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Sunday, 5 February 2017

Treatment for Charles Bonnet Syndrome



Currently there is no medical cure for CBS.

When you experience CBS, the most effective form of treatment can come from knowing that the condition is not a mental health problem or a symptom of another disease but is due to sight loss. Knowing that CBS usually improves with time (even if it doesn't go away completely) may also help you cope with the hallucinations. Having information on CBS and sharing your experiences with friends or family can also help.

Although there is no proven drug you can take to stop CBS hallucinations, some drugs for other problems have been successful in helping some people. The drugs that have been tried are usually very strong and are designed for people with epilepsy, Parkinson’s disease, dementia or mental health problems. All these drugs can have serious side effects and should only be used under proper supervision and probably only for people who are very upset or confused by their CBS hallucinations.

Some common medications people take as they get older can interact when they're taken together. This can make your CBS hallucinations more frequent. If you’re not sure if the medication you’re taking is making your CBS worse, ask your GP to review your medication. This may help to lower the frequency of your hallucinations.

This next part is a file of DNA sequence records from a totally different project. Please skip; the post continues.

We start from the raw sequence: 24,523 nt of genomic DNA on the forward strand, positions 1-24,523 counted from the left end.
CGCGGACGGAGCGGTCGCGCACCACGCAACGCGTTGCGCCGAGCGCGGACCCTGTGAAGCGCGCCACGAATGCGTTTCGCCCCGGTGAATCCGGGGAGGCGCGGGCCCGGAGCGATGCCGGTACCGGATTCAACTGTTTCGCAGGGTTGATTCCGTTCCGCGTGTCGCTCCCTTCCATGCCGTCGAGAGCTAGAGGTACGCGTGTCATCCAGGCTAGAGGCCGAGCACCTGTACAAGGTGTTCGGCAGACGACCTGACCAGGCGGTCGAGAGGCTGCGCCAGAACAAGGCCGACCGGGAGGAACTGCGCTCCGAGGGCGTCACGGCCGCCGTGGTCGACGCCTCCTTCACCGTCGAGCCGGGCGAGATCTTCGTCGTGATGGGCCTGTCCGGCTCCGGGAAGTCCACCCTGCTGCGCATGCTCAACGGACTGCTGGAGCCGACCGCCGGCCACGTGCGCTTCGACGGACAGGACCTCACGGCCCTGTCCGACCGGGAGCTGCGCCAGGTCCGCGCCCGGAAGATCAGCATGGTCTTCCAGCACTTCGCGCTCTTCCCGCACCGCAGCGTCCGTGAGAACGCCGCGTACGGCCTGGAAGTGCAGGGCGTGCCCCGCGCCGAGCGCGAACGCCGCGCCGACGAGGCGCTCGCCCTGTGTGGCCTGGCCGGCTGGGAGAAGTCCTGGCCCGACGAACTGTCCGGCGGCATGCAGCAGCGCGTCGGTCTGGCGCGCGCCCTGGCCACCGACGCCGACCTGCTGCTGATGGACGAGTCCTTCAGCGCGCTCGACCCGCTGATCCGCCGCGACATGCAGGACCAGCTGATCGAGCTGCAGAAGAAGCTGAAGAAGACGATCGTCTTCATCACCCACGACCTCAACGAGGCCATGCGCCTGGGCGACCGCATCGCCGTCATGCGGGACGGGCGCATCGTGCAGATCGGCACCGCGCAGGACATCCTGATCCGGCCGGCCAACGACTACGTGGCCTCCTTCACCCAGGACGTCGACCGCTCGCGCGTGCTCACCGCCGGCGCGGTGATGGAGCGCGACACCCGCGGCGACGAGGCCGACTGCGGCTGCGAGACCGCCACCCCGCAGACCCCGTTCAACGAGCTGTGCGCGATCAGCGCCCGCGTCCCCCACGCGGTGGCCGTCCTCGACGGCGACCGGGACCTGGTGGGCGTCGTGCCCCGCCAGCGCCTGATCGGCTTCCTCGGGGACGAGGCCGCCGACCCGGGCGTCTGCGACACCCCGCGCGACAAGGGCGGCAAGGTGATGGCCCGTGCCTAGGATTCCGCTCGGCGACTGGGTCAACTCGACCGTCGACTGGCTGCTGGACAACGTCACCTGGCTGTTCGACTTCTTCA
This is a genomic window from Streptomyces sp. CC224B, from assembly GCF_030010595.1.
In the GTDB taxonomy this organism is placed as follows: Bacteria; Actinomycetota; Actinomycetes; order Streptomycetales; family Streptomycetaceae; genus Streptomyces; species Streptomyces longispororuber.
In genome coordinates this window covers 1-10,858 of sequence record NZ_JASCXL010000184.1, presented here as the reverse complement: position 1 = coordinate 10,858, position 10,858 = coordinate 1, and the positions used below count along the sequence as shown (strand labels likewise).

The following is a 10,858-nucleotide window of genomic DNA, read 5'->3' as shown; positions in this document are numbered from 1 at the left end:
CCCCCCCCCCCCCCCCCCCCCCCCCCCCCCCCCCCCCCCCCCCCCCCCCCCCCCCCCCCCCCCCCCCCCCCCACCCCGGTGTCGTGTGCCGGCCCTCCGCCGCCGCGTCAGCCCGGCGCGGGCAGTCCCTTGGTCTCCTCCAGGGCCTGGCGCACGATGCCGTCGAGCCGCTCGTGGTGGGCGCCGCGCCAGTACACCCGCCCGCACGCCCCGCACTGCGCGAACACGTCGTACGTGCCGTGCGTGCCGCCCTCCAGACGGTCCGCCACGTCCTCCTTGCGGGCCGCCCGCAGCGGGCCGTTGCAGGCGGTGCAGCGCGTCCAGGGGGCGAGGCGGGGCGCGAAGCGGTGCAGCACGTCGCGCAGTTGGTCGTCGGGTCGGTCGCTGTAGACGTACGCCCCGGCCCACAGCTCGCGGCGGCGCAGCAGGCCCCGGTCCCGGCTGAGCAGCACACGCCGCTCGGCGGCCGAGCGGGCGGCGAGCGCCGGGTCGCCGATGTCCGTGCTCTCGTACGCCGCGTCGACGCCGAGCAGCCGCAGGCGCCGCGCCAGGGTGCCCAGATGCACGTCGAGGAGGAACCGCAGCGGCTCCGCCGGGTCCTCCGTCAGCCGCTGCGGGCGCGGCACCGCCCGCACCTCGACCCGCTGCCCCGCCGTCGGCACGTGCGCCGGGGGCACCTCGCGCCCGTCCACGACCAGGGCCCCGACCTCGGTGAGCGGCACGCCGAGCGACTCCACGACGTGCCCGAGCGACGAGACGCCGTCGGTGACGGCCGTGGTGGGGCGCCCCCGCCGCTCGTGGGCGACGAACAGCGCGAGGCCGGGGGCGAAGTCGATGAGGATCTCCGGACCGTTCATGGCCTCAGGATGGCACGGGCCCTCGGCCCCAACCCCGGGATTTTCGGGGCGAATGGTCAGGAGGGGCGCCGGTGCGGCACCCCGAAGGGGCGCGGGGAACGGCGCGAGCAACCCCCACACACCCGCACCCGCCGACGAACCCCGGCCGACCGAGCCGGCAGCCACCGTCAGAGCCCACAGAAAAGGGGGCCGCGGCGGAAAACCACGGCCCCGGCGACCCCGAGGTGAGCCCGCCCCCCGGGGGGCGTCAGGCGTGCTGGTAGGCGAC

Coping
Having a hallucination can be frightening, particularly when you're also dealing with losing your sight. Although the hallucinations may not be of anything frightening, it’s natural to feel anxious and confused just by having the experience of a hallucination.

Self-help measures
You could try some self-help measures to help relieve your hallucinations when you experience them. For example, when a hallucination starts, you could:

**change the lighting conditions to see if it disappears – for example, if you're in a dimly lit area, switch on more lights or move to somewhere that's brighter; if in a brightly lit area, make it dimmer

**move your eyes from left to right – do this once every second 15 times without moving your head, then pause for a few seconds and repeat; it's worth trying this up to four or five times  

**stare at the image and blink rapidly or reach out to touch the vision – try this for a few seconds 

**move around or perform a task – for example, get up to make a cup of tea

**make sure you're well rested and are getting enough sleep at night –the hallucinations may be worse when you're tired or stressed

Some people overcome their fear by getting to know the figures in their visions.
For example, one man with Charles Bonnet syndrome has described how when he wakes up in the morning, he says, "Right, what have you got in store for me today?" to the figures he's seeing. This allows him to have some control over the way he feels about his visions.
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